posted by brautigan at 4:22 AM on January 13, 2008


Years ago, I lost contact with one of my best friends...

It's a nice story, but it isn't really relevant. Losing contact is different from angrily breaking up, and being friends is different from being lovers and almost having a kid together. Exes often don't maintain relationships after they break up. It can be an emotionally complicated thing, unless it was a really amiable split, and/or both parties are amazingly good at healing over. Getting back in touch with a friend doesn't involve having to fit in old memories where you played an entirely different role - you can play the same role you always did. Becoming friends with an ex-lover means you have to hang out without touching each other (too much), have polite conversation without silly jokey teasing and nicknames, be comfortable going to their house as a guest and watching them be familiar and intimate with whoever their current lover is... If everyone is able to move on & especially if everyone can find someone new, it can work - people do it. But a lot of people find it hard, and especially after only a couple years, it is asking a lot. If she specifically asked that you never contact her, then she's clearly not the type to put that high on her list of priorities.

I would concentrate on your own life and on basically not feeling so desperately in need of contacting her. As is always the case with these things, you'll be ready to be in touch with her once you don't really care anymore... when you're truly happy with the way things are going for you. Your post sounds sort of wound up, & as if you're pinning a bit too much hope on your image of this person. I'd recommend trying to let it go, and maybe in some number of years you'll run into each other at the grocery and have a pleasant conversation, and say something about how you should have a coffee sometime, but then never actually get back in touch.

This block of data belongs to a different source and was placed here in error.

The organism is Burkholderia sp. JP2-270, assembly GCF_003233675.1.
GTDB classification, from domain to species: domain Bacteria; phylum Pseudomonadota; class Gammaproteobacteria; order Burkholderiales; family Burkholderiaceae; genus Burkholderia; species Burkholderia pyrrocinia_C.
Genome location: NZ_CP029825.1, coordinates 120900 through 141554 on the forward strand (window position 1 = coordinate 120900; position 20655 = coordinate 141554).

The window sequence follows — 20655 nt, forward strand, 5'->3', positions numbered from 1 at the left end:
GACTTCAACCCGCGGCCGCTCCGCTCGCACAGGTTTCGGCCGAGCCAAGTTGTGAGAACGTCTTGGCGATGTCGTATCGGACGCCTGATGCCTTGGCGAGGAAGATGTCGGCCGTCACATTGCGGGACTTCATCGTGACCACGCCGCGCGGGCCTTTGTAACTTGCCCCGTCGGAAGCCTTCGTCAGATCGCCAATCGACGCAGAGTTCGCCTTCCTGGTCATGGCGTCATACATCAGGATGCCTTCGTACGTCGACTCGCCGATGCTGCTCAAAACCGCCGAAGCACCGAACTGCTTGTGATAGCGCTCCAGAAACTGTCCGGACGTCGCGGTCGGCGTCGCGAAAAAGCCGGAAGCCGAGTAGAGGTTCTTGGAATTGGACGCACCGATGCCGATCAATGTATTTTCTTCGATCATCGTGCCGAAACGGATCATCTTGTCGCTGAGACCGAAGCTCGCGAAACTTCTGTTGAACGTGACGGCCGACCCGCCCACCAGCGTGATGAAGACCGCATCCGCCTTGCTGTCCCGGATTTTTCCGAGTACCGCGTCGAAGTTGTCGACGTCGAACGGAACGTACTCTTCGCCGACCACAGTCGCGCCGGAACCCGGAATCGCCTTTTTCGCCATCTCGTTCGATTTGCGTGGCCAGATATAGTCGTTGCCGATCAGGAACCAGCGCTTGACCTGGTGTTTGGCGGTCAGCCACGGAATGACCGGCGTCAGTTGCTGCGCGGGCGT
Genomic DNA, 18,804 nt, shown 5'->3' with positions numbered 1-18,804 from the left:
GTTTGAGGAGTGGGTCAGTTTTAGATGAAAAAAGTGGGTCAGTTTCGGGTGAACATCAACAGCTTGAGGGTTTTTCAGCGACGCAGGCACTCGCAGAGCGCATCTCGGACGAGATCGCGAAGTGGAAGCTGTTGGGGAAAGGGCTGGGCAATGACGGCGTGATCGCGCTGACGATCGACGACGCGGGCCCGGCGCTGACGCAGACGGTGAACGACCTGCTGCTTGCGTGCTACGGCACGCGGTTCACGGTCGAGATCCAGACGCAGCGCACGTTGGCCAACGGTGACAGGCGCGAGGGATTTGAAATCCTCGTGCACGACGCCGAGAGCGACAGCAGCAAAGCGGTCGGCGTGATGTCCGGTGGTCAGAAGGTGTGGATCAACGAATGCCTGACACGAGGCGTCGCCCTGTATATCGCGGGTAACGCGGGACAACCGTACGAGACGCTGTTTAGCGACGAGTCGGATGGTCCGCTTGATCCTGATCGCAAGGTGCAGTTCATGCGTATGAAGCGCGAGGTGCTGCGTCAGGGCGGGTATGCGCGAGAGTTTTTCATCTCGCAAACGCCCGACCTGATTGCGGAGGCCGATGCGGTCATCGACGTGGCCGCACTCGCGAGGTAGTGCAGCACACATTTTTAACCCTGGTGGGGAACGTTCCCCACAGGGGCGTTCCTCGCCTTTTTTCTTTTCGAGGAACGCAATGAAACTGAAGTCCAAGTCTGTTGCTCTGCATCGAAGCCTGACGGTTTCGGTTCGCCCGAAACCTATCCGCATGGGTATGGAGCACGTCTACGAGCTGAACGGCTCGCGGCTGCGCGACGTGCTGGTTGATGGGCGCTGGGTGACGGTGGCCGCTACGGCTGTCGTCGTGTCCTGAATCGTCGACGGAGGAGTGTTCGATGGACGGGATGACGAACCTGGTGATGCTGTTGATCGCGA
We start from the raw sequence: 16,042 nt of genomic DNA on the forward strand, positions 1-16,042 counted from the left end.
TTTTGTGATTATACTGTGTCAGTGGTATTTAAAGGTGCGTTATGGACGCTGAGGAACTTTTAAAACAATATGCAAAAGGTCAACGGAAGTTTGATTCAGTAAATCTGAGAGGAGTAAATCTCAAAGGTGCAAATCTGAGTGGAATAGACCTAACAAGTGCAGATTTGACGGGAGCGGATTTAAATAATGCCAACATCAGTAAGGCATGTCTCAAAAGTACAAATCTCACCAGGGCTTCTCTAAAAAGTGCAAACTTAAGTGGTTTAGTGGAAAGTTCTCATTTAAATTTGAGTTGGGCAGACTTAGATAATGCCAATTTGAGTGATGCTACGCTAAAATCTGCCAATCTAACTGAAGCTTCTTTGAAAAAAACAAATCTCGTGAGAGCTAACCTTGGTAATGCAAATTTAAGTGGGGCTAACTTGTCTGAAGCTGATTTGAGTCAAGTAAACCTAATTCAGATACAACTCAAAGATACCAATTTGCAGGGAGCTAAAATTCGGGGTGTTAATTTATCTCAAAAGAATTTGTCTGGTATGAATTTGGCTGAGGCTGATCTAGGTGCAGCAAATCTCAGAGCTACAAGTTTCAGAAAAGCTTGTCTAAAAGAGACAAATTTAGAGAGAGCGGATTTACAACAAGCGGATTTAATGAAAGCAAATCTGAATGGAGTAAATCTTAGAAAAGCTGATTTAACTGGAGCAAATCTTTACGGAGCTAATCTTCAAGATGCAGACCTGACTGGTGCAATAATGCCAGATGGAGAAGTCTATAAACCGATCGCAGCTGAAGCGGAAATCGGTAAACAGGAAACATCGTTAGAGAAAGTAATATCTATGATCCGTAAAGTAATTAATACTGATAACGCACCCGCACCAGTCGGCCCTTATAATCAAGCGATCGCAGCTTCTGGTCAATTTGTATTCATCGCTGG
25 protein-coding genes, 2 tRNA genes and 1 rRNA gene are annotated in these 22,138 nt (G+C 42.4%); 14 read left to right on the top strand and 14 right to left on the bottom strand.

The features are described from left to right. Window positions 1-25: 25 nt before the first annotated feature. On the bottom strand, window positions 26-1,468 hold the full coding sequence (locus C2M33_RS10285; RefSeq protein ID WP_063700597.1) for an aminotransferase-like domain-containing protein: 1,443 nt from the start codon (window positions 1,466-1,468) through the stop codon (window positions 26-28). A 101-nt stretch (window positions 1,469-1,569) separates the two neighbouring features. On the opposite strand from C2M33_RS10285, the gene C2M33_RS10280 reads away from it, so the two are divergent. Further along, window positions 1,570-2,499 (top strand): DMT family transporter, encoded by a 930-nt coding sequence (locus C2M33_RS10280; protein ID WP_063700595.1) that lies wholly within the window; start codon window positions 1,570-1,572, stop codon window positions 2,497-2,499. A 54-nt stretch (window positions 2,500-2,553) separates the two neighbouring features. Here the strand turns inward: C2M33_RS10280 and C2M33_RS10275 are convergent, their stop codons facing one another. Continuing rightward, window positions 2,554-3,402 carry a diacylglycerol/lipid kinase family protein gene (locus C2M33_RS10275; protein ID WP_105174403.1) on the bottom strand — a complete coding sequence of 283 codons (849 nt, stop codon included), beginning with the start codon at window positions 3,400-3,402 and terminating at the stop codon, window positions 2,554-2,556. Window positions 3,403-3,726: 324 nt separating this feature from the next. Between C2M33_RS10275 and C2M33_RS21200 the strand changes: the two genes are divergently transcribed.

Re: the two envelopes thing above, that is like a trick letter - she'll be stressed enough by the first envelope, trying to decide whether to open it or not, but finally will, because it's arrived and curiosity gets the better of her, and then she's faced with the second one being like "haha, so will you take real responsibility for opening this? it's not like I didn't warn you!" - I think if you were to send something you just leave it short & don't try to make it her "fault" for opening it. You're the one who sent it. You could make sure it's clear on the outside of the envelope I guess, but sometimes throwing away something received is not easy even if you don't really want to receive it, unfortunately. Depends on the person & the relationship, but a lot of people will be stressed just by the envelope even if they don't read it. It's the thought of that part of their life, "what might have been" and "what went wrong" and all that.
posted by mdn at 9:53 AM on January 13, 2008